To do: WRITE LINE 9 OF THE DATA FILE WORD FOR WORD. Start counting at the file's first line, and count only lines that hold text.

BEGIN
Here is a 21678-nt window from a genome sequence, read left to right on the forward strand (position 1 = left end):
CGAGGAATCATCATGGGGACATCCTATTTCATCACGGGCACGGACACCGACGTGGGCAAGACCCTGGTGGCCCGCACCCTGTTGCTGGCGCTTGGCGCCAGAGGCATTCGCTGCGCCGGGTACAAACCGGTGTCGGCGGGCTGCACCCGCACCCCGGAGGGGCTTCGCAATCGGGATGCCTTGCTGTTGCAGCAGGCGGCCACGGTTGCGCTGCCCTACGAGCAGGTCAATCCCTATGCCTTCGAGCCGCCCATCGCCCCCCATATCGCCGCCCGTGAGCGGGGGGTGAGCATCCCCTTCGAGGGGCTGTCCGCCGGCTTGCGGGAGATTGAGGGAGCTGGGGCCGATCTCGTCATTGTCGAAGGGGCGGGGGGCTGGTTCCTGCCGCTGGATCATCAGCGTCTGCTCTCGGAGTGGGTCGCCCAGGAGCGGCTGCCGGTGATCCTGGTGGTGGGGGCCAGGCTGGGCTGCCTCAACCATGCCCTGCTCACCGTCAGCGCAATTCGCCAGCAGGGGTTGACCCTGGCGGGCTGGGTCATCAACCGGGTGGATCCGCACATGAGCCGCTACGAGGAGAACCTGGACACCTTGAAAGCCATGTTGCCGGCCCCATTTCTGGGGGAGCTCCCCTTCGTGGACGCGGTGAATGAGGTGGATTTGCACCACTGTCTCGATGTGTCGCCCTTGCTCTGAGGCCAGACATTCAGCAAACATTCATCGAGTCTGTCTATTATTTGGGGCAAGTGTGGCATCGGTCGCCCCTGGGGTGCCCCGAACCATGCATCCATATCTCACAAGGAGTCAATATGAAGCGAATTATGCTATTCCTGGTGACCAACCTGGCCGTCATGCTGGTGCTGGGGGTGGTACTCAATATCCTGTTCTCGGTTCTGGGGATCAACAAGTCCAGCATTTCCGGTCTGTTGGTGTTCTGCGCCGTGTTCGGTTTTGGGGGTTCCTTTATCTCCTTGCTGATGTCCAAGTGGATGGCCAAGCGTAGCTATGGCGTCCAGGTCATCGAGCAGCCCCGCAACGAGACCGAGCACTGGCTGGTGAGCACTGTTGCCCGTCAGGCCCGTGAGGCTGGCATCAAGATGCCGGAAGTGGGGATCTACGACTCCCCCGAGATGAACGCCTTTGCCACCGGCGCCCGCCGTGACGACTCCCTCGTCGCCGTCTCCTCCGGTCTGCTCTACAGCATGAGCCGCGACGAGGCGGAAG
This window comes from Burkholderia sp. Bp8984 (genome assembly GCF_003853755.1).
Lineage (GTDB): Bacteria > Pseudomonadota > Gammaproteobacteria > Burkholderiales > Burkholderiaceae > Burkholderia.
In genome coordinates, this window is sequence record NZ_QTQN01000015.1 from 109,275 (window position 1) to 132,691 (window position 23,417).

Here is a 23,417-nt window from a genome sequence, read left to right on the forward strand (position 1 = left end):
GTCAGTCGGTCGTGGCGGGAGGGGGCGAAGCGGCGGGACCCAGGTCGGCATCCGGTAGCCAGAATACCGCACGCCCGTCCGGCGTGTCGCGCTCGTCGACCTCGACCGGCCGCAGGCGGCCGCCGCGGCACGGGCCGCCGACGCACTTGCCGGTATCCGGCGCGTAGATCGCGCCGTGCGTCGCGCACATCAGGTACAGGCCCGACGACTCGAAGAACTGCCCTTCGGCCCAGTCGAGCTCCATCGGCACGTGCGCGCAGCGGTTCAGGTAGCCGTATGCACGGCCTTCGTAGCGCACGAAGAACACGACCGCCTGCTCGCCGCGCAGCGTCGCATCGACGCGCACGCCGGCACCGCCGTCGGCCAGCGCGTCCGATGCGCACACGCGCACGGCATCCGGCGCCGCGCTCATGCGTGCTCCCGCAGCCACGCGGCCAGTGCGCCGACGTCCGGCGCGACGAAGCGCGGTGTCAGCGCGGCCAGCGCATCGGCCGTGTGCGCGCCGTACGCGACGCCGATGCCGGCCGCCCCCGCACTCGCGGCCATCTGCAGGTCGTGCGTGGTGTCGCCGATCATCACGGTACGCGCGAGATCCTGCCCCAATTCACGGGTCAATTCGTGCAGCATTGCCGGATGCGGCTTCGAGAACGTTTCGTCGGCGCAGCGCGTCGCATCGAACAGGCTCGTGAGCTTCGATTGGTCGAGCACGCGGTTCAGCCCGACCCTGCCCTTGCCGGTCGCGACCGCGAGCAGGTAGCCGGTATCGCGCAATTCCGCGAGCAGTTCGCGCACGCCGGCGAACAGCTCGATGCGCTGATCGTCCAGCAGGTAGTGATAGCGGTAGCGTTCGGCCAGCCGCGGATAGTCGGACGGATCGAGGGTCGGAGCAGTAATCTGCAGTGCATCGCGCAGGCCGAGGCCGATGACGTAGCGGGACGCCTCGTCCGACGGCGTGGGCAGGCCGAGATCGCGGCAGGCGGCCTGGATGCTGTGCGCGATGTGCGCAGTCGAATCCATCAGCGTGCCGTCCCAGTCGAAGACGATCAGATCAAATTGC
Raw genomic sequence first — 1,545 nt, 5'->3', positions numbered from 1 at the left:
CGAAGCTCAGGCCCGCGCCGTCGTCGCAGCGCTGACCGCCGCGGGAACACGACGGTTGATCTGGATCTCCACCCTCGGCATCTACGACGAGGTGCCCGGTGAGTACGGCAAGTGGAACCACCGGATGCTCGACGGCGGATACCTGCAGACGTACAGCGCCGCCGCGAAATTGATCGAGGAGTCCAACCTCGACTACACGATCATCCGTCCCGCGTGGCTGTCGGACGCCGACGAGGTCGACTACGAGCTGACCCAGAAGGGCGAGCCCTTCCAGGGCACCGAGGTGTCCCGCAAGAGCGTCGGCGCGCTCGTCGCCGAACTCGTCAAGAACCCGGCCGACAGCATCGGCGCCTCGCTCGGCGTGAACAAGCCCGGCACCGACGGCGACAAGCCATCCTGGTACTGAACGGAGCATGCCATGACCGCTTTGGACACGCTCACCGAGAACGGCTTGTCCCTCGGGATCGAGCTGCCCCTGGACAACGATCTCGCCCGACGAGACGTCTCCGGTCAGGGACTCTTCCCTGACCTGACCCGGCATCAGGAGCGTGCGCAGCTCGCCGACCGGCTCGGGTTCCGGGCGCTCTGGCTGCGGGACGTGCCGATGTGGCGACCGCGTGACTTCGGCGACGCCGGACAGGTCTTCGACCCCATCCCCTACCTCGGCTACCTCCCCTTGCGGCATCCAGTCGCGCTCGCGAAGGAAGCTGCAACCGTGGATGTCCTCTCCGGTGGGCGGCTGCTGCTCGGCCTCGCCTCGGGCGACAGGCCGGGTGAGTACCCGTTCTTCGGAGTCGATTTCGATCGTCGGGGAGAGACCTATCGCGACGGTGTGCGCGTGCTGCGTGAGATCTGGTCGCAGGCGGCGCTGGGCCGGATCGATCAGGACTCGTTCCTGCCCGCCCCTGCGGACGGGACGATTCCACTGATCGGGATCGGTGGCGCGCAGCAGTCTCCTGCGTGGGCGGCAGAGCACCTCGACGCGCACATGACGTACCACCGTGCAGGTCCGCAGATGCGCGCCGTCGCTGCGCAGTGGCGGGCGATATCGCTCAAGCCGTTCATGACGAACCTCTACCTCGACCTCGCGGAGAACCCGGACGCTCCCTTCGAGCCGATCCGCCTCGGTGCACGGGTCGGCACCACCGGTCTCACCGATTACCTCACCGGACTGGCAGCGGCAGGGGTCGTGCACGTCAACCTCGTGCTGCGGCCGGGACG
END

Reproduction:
CGAAGCTCAGGCCCGCGCCGTCGTCGCAGCGCTGACCGCCGCGGGAACACGACGGTTGATCTGGATCTCCACCCTCGGCATCTACGACGAGGTGCCCGGTGAGTACGGCAAGTGGAACCACCGGATGCTCGACGGCGGATACCTGCAGACGTACAGCGCCGCCGCGAAATTGATCGAGGAGTCCAACCTCGACTACACGATCATCCGTCCCGCGTGGCTGTCGGACGCCGACGAGGTCGACTACGAGCTGACCCAGAAGGGCGAGCCCTTCCAGGGCACCGAGGTGTCCCGCAAGAGCGTCGGCGCGCTCGTCGCCGAACTCGTCAAGAACCCGGCCGACAGCATCGGCGCCTCGCTCGGCGTGAACAAGCCCGGCACCGACGGCGACAAGCCATCCTGGTACTGAACGGAGCATGCCATGACCGCTTTGGACACGCTCACCGAGAACGGCTTGTCCCTCGGGATCGAGCTGCCCCTGGACAACGATCTCGCCCGACGAGACGTCTCCGGTCAGGGACTCTTCCCTGACCTGACCCGGCATCAGGAGCGTGCGCAGCTCGCCGACCGGCTCGGGTTCCGGGCGCTCTGGCTGCGGGACGTGCCGATGTGGCGACCGCGTGACTTCGGCGACGCCGGACAGGTCTTCGACCCCATCCCCTACCTCGGCTACCTCCCCTTGCGGCATCCAGTCGCGCTCGCGAAGGAAGCTGCAACCGTGGATGTCCTCTCCGGTGGGCGGCTGCTGCTCGGCCTCGCCTCGGGCGACAGGCCGGGTGAGTACCCGTTCTTCGGAGTCGATTTCGATCGTCGGGGAGAGACCTATCGCGACGGTGTGCGCGTGCTGCGTGAGATCTGGTCGCAGGCGGCGCTGGGCCGGATCGATCAGGACTCGTTCCTGCCCGCCCCTGCGGACGGGACGATTCCACTGATCGGGATCGGTGGCGCGCAGCAGTCTCCTGCGTGGGCGGCAGAGCACCTCGACGCGCACATGACGTACCACCGTGCAGGTCCGCAGATGCGCGCCGTCGCTGCGCAGTGGCGGGCGATATCGCTCAAGCCGTTCATGACGAACCTCTACCTCGACCTCGCGGAGAACCCGGACGCTCCCTTCGAGCCGATCCGCCTCGGTGCACGGGTCGGCACCACCGGTCTCACCGATTACCTCACCGGACTGGCAGCGGCAGGGGTCGTGCACGTCAACCTCGTGCTGCGGCCGGGACG